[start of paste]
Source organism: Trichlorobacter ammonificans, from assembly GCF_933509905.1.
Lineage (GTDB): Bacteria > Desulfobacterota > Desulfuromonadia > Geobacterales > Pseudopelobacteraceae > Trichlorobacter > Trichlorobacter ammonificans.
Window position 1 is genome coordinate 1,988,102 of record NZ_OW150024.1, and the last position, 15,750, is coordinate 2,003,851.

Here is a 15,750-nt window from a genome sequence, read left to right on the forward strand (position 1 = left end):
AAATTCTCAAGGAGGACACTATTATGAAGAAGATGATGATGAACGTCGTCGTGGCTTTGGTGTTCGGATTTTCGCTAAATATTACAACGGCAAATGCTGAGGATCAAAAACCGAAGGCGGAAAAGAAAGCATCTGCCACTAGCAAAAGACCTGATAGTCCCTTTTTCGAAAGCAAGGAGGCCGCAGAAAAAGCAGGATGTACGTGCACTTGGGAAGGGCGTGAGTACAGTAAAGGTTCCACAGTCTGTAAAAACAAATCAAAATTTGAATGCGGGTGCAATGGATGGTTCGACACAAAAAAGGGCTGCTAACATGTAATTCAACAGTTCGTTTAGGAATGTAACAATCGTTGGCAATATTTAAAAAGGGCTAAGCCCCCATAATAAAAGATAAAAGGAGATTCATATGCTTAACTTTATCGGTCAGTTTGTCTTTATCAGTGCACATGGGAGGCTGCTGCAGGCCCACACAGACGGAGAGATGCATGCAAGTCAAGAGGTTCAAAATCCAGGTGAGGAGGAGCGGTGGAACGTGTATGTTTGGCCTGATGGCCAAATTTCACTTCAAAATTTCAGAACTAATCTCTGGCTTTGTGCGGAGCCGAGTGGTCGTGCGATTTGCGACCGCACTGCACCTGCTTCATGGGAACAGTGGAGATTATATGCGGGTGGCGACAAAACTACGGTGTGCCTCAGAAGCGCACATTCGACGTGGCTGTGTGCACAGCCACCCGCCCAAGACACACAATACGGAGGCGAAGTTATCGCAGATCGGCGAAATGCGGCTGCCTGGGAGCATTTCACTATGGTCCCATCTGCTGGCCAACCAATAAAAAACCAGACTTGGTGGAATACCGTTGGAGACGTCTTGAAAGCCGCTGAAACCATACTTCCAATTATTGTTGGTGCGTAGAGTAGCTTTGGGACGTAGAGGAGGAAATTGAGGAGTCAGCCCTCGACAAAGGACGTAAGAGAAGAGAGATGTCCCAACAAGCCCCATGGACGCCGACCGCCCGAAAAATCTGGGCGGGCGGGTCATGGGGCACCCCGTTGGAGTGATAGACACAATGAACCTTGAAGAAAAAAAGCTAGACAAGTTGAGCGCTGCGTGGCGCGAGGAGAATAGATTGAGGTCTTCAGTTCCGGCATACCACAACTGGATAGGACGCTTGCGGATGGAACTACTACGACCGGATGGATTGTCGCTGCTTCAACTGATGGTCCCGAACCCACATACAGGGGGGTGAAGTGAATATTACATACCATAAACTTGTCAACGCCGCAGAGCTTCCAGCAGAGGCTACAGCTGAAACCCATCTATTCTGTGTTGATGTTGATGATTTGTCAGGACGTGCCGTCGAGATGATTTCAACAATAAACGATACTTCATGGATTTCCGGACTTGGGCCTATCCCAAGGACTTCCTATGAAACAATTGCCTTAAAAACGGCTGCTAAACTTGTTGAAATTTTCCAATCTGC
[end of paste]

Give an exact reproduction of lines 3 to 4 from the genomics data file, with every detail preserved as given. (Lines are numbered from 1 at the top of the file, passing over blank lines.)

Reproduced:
Window position 1 is genome coordinate 1,988,102 of record NZ_OW150024.1, and the last position, 15,750, is coordinate 2,003,851.

Here is a 15,750-nt window from a genome sequence, read left to right on the forward strand (position 1 = left end):